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Italian Financial Stability Budget Threatens Tax Reforms

by Ulrika Lomas,, Brussels

19 July 2011

Having passed through parliament in record time, Italy’s latest budgetary measures, which are aimed at eliminating the country’s fiscal deficit by 2014, were gazetted on July 16, and entered into force a day later.

Before the recent extension of the Eurozone crisis to involve Italy, the government promulgated its new ‘financial stability’ budget to reach the deficit target it had agreed with the European Union - of reducing it from the 3.9% of gross domestic product (GDP) expected for this year, to 0.2% in 2014.

While the most substantial measures within the deficit reduction have still been pushed forward into 2013 and, in some cases 2014 - beyond elections which could be held next year - the budget has changed markedly over the two-week period since the original decree was approved by the government on June 30. In particular, the total value of the programmed cuts has now reached EUR80bn (USD113bn) over the four fiscal years to 2014, up from the EUR47bn announced at the end of June.

The original programme had foreseen deficit cuts of EUR1.8bn and EUR5.5bn in 2011 and 2012, followed by some EUR20bn per year in 2013 and 2014. By the time the decree had been finally approved, while the reductions for 2011, 2012 and 2013 had increased to EUR2.1bn, EUR5.6bn and EUR24.4bn respectively, the swingeing cuts planned for 2014 had reached EUR47.9bn (or around 2.7% of GDP) in that year alone.

It has been felt prudent to include explicitly, in the budgetary calculations, the large amount of funds that should be found out of future reforms to Italy’s social security and welfare system, the framework for which had already been released at the same time as the budgetary decree, but the approval of which is unlikely to be received until, at the earliest, next year.

At the same time, although measures in the decree curtail the annual rise in higher pension rates and make a further attack on central and local government spending, it has also been necessary to provide a fall-back provision in case the social welfare reforms are not in being by 2013, or if sufficient funds are not released from them.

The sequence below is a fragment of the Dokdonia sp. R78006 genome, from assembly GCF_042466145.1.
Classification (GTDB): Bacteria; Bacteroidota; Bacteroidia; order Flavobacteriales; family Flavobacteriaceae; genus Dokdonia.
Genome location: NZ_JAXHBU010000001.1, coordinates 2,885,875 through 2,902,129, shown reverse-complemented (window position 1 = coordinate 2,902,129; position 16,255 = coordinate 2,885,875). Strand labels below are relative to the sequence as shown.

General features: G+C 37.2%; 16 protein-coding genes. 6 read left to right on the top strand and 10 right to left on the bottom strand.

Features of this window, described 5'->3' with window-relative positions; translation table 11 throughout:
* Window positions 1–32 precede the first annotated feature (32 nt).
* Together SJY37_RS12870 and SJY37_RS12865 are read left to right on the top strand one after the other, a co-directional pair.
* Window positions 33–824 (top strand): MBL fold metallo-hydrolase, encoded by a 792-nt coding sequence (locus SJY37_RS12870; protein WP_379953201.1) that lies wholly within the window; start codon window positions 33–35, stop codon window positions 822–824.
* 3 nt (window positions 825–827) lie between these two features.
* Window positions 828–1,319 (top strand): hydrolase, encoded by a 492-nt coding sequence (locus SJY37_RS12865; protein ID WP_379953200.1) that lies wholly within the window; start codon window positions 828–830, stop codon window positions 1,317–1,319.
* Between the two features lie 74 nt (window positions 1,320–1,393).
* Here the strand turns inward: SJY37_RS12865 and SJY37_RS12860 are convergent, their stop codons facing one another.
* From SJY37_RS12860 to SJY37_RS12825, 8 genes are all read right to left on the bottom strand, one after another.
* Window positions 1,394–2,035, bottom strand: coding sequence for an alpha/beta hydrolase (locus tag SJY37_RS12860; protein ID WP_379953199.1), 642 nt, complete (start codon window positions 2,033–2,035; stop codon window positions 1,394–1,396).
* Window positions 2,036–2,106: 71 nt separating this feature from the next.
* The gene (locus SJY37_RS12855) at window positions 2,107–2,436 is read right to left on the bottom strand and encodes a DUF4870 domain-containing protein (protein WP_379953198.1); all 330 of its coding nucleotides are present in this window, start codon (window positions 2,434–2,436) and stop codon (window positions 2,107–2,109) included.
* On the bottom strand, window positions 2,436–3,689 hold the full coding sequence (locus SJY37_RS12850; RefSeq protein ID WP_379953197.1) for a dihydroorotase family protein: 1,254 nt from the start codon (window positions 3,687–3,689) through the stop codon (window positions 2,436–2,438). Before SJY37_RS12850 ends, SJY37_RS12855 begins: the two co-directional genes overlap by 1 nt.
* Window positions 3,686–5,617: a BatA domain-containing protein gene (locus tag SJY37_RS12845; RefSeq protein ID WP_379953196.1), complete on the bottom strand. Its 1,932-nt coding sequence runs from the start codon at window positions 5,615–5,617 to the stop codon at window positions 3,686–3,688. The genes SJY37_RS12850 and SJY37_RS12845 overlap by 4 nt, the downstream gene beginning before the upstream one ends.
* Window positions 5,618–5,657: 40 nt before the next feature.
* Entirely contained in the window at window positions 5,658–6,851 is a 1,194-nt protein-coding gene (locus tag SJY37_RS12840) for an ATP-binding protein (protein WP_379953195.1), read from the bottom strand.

A clause has therefore been added to the decree that, if the social security and welfare reforms have not been approved by the end of September 2013, the resultant gap in the budget would be covered by percentage cuts to all of the 483 various tax deductions, allowances, special regimes and reduced rates in Italy’s current tax system.

The cuts would be of 5% in 2013 and 20% in 2014, and the consequent amounts available to reduce the deficit would be EUR4bn in 2013 and EUR20bn in 2014. While the government will decide eventually how the reductions will be applied, a whole range of benefits, including those to families, would be affected.

It has now, however, been pointed out that, if additional revenue does have to be found from cutting tax allowances and deductions to finance future deficit reduction, not only would the already-high Italian direct tax burdens then be further increased, but it would also decrease the likelihood that resources could be released from a simplification of the Italian tax code in future tax reforms for any reduction of tax burdens in the near future.

Before Italy’s involvement in the latest blow-up of the Eurozone financial crisis, the government had been receiving rising demands from all sectors of the economy for reduced tax burdens, and had itself issued a tax reform framework, in order to provide for increased economic growth. While the crisis may abate, the need to have mortgaged part of the means by which reduced tax rates could have been provided may well restrict the scope for action by a future government.

TAGS: tax | economics | tax incentives | fiscal policy | budget | legislation | social security | Italy | tax reform

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